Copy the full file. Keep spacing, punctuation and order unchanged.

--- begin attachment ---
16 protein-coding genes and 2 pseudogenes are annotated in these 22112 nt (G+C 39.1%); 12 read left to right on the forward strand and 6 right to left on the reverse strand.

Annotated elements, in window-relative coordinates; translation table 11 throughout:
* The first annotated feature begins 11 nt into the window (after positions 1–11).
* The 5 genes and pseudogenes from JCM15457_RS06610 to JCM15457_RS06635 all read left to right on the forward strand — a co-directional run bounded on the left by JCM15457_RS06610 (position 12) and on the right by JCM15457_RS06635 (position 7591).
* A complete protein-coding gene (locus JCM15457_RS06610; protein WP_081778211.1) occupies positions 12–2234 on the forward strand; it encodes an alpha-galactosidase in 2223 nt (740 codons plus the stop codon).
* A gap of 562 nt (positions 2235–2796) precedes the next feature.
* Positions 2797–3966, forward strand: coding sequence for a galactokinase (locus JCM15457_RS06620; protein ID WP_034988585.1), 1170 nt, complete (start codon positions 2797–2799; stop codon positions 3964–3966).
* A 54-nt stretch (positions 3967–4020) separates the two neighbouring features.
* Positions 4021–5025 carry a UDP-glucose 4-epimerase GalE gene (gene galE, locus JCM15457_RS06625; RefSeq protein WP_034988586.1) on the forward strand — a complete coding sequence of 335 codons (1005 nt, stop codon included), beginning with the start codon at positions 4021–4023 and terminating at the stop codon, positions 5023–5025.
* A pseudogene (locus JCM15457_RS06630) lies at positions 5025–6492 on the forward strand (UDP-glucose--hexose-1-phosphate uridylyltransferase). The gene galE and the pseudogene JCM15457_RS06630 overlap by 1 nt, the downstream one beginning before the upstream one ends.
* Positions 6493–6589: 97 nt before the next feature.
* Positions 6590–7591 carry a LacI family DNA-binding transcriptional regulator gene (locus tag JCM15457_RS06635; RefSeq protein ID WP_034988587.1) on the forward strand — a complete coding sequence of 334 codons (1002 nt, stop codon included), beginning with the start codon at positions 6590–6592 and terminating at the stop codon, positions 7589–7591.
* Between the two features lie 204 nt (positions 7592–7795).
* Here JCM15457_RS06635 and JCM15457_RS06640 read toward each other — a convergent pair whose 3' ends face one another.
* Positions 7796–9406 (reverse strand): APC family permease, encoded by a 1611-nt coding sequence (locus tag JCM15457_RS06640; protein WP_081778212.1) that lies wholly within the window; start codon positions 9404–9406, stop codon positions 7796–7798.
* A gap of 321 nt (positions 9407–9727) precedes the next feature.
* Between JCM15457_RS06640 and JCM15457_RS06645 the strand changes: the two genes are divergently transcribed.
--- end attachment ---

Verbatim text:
16 protein-coding genes and 2 pseudogenes are annotated in these 22112 nt (G+C 39.1%); 12 read left to right on the forward strand and 6 right to left on the reverse strand.

Annotated elements, in window-relative coordinates; translation table 11 throughout:
* The first annotated feature begins 11 nt into the window (after positions 1–11).
* The 5 genes and pseudogenes from JCM15457_RS06610 to JCM15457_RS06635 all read left to right on the forward strand — a co-directional run bounded on the left by JCM15457_RS06610 (position 12) and on the right by JCM15457_RS06635 (position 7591).
* A complete protein-coding gene (locus JCM15457_RS06610; protein WP_081778211.1) occupies positions 12–2234 on the forward strand; it encodes an alpha-galactosidase in 2223 nt (740 codons plus the stop codon).
* A gap of 562 nt (positions 2235–2796) precedes the next feature.
* Positions 2797–3966, forward strand: coding sequence for a galactokinase (locus JCM15457_RS06620; protein ID WP_034988585.1), 1170 nt, complete (start codon positions 2797–2799; stop codon positions 3964–3966).
* A 54-nt stretch (positions 3967–4020) separates the two neighbouring features.
* Positions 4021–5025 carry a UDP-glucose 4-epimerase GalE gene (gene galE, locus JCM15457_RS06625; RefSeq protein WP_034988586.1) on the forward strand — a complete coding sequence of 335 codons (1005 nt, stop codon included), beginning with the start codon at positions 4021–4023 and terminating at the stop codon, positions 5023–5025.
* A pseudogene (locus JCM15457_RS06630) lies at positions 5025–6492 on the forward strand (UDP-glucose--hexose-1-phosphate uridylyltransferase). The gene galE and the pseudogene JCM15457_RS06630 overlap by 1 nt, the downstream one beginning before the upstream one ends.
* Positions 6493–6589: 97 nt before the next feature.
* Positions 6590–7591 carry a LacI family DNA-binding transcriptional regulator gene (locus tag JCM15457_RS06635; RefSeq protein ID WP_034988587.1) on the forward strand — a complete coding sequence of 334 codons (1002 nt, stop codon included), beginning with the start codon at positions 6590–6592 and terminating at the stop codon, positions 7589–7591.
* Between the two features lie 204 nt (positions 7592–7795).
* Here JCM15457_RS06635 and JCM15457_RS06640 read toward each other — a convergent pair whose 3' ends face one another.
* Positions 7796–9406 (reverse strand): APC family permease, encoded by a 1611-nt coding sequence (locus tag JCM15457_RS06640; protein WP_081778212.1) that lies wholly within the window; start codon positions 9404–9406, stop codon positions 7796–7798.
* A gap of 321 nt (positions 9407–9727) precedes the next feature.
* Between JCM15457_RS06640 and JCM15457_RS06645 the strand changes: the two genes are divergently transcribed.